A leading Hong Kong health expert has labelled a new 14-day quarantine requirement for recovered Covid-19 patients as “unethical”, while a major patients’ rights group has suggested the government should offer cash payments for low-income residents forced to undergo it.
Professor Benjamin Cowling of the University of Hong Kong, a top epidemiologist in the city, on Wednesday launched a scathing attack on the policy change – aimed at easing Beijing concerns and reopening the border – branding it “ridiculous” and “unethical”.
Speaking out on Twitter, Cowling said the policy was a “waste of resources and actively harming the patient with no community benefit to offset against”.
“That makes it unethical surely,” he said. “I hope it doesn’t also apply to ‘re-positives’, that would be even more ridiculous”.
The Patients’ Rights Association, a group championing medical causes with a focus on underprivileged residents, meanwhile, warned that authorities risked discouraging low-income patients from getting tested for fear of being locked up for a sustained period of time without pay.
“The government should remove economic disincentives for poor people to seek medical help, either in the form of direct subsidies, or by asking the Community Care Fund or charities to step in to help,” the association’s Tim Pang Hung-cheong told the Post on Wednesday.
“The city’s low-income residents who are just getting by cannot afford to lose a day’s income, and might even lose their jobs due to a long absence from work.”
The developments came as Hong Kong on Wednesday confirmed five new Covid-19 infections, all imported and fully vaccinated, taking the local tally to 12,335 cases, with 213 related deaths.
City officials have been engaged in a prolonged bid to secure approval from Beijing for the resumption of quarantine-free, cross-border travel.
But the first meeting involving experts and officials from both sides last month ended with little progress and no timetable, only suggestions aimed at improving the city’s anti-pandemic controls, including tightening patient discharge rules.
On Tuesday, Hong Kong leader Carrie Lam Cheng Yuet-ngor announced a raft of major changes, including revoking quarantine exemption privileges to most groups previously deemed essential for business and the city’s daily operations.
Another key change centred on tightening discharge conditions for infected people from Wednesday, allowing them to leave hospital only after testing negative twice. They must then spend an additional 14 days in quarantine at a separate facility – a policy aligned with the mainland’s.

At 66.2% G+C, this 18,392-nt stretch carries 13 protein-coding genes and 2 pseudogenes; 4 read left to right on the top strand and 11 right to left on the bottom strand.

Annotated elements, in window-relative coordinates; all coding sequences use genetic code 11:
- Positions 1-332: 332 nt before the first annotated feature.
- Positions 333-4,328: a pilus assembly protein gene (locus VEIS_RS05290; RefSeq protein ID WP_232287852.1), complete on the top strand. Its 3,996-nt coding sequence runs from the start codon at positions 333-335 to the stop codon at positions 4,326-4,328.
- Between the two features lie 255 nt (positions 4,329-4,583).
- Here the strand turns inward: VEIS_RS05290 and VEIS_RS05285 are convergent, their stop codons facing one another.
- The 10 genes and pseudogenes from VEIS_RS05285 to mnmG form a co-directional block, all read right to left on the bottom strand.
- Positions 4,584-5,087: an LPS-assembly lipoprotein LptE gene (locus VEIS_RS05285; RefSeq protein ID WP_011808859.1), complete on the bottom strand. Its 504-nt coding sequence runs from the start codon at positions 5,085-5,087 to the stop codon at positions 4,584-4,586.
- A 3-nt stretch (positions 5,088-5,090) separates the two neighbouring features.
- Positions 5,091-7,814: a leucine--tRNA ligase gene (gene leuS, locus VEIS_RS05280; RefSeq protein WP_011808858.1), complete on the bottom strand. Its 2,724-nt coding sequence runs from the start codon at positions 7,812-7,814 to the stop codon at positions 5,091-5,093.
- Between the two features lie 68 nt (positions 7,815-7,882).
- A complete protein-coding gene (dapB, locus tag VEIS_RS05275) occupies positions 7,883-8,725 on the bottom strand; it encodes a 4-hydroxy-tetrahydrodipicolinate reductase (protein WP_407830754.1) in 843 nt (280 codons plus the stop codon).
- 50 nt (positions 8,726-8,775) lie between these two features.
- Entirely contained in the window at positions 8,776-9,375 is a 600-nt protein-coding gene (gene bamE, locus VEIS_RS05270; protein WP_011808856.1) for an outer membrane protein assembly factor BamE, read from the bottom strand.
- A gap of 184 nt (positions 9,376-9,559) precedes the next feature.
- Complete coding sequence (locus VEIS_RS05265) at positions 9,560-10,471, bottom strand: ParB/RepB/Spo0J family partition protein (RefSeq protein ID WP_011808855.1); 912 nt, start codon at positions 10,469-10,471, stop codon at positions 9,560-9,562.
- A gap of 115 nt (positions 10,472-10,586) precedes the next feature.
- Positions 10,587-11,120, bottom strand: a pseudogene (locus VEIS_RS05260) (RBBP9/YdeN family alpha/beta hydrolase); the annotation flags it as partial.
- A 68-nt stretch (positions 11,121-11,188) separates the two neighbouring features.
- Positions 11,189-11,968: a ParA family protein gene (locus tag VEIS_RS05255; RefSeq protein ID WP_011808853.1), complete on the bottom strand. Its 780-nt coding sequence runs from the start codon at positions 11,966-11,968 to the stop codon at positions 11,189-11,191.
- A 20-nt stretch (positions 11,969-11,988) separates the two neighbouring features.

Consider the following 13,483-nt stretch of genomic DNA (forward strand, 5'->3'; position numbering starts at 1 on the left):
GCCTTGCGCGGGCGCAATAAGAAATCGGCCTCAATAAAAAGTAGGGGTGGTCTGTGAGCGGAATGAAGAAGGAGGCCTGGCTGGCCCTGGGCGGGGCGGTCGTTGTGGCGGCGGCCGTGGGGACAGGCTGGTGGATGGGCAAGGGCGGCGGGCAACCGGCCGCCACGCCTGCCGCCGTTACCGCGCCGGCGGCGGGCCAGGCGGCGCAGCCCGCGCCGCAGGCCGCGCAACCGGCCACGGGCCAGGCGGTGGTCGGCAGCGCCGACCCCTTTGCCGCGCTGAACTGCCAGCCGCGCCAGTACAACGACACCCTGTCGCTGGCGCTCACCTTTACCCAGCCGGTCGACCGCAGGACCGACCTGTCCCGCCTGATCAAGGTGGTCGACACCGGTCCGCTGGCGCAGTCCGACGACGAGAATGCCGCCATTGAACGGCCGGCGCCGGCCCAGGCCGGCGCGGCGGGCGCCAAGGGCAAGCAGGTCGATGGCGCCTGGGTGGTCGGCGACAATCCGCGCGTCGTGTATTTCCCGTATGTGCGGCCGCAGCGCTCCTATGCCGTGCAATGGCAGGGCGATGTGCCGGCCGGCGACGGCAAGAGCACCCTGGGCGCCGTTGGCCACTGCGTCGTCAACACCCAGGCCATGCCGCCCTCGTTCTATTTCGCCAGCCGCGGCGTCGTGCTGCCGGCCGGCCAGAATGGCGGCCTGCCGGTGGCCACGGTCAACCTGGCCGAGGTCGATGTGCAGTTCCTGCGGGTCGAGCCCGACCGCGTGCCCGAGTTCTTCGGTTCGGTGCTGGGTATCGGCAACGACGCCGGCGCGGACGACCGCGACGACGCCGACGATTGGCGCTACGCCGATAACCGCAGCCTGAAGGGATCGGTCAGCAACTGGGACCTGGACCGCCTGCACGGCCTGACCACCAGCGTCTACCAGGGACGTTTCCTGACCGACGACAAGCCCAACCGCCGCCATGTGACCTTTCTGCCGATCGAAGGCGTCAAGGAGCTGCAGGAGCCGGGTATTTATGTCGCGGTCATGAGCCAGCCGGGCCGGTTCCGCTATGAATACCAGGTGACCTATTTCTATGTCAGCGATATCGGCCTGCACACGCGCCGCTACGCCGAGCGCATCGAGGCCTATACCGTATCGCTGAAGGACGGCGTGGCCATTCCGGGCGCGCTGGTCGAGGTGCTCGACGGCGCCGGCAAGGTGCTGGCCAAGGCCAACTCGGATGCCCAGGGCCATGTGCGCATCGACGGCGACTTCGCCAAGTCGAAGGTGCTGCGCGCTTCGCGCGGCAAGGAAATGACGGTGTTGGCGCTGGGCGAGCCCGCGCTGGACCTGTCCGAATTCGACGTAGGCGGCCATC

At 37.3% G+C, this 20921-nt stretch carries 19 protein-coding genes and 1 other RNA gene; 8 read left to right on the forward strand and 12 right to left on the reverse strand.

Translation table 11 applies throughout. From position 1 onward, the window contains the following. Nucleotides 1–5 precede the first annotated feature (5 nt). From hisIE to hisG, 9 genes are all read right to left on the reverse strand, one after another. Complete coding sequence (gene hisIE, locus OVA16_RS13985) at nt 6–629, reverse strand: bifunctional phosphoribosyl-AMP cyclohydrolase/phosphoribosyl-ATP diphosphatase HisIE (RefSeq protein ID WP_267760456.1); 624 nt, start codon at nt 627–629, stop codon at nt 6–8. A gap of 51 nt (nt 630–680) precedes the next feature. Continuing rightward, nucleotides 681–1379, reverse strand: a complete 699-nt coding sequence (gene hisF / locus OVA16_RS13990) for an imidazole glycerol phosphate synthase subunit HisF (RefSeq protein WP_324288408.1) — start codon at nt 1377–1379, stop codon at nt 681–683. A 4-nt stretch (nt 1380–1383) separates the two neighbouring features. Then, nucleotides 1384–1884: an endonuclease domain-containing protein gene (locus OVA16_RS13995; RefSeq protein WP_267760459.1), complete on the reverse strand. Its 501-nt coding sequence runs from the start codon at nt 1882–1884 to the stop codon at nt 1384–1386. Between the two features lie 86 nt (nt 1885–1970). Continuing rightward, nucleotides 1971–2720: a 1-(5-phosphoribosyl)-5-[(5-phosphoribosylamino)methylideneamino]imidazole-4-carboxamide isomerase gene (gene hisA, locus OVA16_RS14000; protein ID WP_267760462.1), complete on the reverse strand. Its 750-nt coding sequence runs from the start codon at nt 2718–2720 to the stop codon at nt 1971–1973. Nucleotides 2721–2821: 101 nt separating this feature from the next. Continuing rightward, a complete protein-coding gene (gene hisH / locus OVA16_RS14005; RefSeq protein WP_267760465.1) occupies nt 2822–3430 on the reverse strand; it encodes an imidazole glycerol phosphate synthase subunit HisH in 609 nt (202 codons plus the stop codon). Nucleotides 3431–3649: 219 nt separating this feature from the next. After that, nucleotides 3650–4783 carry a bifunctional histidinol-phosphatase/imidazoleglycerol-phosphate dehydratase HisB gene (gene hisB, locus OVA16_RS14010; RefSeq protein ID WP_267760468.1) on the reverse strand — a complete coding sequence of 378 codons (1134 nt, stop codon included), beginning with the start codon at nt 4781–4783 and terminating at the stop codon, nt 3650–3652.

Explaining the move, a government spokesman said the tighter rules were in keeping with the city’s zero-Covid stance and would “further reduce the risk of such patients bringing the virus into the community to a minimum”.
He added: “It will also lower the risk of the virus spreading in the community due to possible repositive situations.”
There are currently 49 Covid-19 patients in public hospitals in Hong Kong. Those who meet the new discharge criteria will be transferred directly to the North Lantau Hospital Hong Kong Infection Control Centre to carry out the two-week quarantine and undergo health monitoring.
To be released, symptomatic patients must have normal body temperature for more than three days, significant improvement in clinical symptoms, and two negative coronavirus tests taken at least 24 hours apart. They must also go at least 10 days without displaying any symptoms.
Asymptomatic patients must have two negative Covid-19 tests taken at least 24 hours apart and have a minimum of 10 days pass after their first positive result.
Under the previous regime, patients were allowed to leave hospital if their viral load was low enough that they were considered unable to infect others, and they were not required to test negative.
Pang said he understood the public was anxious to get the border reopened for travel and economic reasons, but stressed a fine balance needed to be struck, and the latest measures risked deviating too far from the protection of patients’ rights.
Alex Lam Chi-yau, chairman of the NGO Hong Kong Patients’ Voices, also acknowledged the public interest involved, but warned the new rules could “further deter” businessmen and other local residents from coming to the city, as a positive coronavirus test result could land them in a long hospital confinement and quarantine.
Respiratory medicine specialist Dr Leung Chi-chiu, however, told a radio programme that the previous discharge rules could allow false-negative patients back into the community, and were set at a time when public hospitals were coping with too many cases during previous coronavirus waves.
But Cowling, the epidemiologist, said he believed the policy was not medically justified.
“They are no longer a threat if they are discharged,” he said. “There has never been any report of any recovered case triggering a community outbreak, and that’s the same as the rest of the world.”